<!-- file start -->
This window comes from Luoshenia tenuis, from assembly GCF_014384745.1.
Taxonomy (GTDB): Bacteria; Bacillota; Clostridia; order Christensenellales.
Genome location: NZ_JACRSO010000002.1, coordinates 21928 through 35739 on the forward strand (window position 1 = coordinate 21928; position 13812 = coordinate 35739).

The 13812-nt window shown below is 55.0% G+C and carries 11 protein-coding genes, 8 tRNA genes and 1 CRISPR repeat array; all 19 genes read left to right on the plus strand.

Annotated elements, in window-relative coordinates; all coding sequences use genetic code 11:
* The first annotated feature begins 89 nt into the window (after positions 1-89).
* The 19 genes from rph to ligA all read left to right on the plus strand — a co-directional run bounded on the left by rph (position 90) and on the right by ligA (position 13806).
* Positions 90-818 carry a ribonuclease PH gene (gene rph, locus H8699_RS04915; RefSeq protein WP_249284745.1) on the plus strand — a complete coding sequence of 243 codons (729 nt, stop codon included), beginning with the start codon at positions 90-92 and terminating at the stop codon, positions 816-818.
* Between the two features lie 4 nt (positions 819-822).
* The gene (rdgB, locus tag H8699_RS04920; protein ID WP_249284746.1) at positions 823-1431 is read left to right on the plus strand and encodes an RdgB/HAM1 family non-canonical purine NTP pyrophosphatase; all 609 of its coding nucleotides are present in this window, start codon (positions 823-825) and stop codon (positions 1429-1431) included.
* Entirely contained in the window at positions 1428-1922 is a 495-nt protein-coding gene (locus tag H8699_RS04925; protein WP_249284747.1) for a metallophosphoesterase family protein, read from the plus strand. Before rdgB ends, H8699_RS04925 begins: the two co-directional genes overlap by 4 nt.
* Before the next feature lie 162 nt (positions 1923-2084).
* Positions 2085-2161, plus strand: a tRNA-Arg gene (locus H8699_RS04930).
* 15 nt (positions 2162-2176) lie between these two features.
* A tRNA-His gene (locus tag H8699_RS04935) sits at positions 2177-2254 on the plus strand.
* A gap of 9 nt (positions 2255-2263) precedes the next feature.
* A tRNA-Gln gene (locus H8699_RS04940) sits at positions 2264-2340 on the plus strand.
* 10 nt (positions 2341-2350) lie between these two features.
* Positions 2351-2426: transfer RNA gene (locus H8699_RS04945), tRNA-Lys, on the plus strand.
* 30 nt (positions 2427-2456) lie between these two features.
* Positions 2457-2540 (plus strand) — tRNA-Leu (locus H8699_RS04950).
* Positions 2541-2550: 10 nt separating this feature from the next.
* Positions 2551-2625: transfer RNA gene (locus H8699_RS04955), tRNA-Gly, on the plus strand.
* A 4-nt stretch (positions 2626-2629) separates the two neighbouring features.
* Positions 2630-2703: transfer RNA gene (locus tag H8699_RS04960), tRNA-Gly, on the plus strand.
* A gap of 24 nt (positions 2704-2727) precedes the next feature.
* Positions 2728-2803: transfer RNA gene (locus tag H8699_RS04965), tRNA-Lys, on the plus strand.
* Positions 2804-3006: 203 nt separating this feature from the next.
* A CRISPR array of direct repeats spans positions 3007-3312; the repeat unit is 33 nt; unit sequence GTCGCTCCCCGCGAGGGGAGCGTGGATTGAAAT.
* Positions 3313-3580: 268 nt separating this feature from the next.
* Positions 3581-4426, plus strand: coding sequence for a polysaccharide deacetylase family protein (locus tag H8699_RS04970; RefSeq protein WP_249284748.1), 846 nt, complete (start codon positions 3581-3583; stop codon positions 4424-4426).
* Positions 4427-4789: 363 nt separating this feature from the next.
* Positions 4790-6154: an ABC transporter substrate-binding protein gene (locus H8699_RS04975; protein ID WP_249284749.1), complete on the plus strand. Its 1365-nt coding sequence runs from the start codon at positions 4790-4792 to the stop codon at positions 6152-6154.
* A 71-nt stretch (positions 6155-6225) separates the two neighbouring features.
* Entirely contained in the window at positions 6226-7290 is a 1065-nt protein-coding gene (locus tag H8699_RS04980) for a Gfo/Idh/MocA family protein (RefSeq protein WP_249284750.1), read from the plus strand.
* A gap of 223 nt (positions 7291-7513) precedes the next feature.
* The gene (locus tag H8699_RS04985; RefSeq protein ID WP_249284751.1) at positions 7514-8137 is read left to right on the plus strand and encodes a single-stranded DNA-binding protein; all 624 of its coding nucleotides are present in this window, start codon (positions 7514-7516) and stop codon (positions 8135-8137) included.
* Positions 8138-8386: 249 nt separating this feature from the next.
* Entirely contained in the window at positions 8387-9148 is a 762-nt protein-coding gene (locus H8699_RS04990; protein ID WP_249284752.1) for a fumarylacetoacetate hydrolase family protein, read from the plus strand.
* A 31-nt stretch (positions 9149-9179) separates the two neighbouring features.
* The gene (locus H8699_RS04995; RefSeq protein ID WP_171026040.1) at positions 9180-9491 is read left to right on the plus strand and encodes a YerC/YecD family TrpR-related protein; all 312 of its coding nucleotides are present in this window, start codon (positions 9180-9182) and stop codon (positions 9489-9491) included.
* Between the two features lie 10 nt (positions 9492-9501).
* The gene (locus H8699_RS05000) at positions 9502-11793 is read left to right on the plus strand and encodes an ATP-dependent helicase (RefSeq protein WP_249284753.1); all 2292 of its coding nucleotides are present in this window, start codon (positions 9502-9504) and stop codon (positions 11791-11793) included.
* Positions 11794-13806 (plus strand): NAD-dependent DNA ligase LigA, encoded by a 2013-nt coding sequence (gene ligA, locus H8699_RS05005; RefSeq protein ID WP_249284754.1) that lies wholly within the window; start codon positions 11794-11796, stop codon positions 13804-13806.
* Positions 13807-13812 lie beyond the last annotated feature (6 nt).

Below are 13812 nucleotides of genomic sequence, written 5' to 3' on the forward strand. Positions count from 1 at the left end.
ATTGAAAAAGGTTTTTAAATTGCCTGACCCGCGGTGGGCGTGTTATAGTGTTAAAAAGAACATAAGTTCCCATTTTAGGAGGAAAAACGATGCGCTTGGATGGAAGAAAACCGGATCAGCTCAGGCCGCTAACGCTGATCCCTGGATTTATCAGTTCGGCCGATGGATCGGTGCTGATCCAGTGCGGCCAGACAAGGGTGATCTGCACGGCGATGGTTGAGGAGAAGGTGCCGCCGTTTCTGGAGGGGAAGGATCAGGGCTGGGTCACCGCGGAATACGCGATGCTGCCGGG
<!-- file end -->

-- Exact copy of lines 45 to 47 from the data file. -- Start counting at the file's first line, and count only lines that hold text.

* Positions 13807-13812 lie beyond the last annotated feature (6 nt).

Below are 13812 nucleotides of genomic sequence, written 5' to 3' on the forward strand. Positions count from 1 at the left end.
ATTGAAAAAGGTTTTTAAATTGCCTGACCCGCGGTGGGCGTGTTATAGTGTTAAAAAGAACATAAGTTCCCATTTTAGGAGGAAAAACGATGCGCTTGGATGGAAGAAAACCGGATCAGCTCAGGCCGCTAACGCTGATCCCTGGATTTATCAGTTCGGCCGATGGATCGGTGCTGATCCAGTGCGGCCAGACAAGGGTGATCTGCACGGCGATGGTTGAGGAGAAGGTGCCGCCGTTTCTGGAGGGGAAGGATCAGGGCTGGGTCACCGCGGAATACGCGATGCTGCCGGG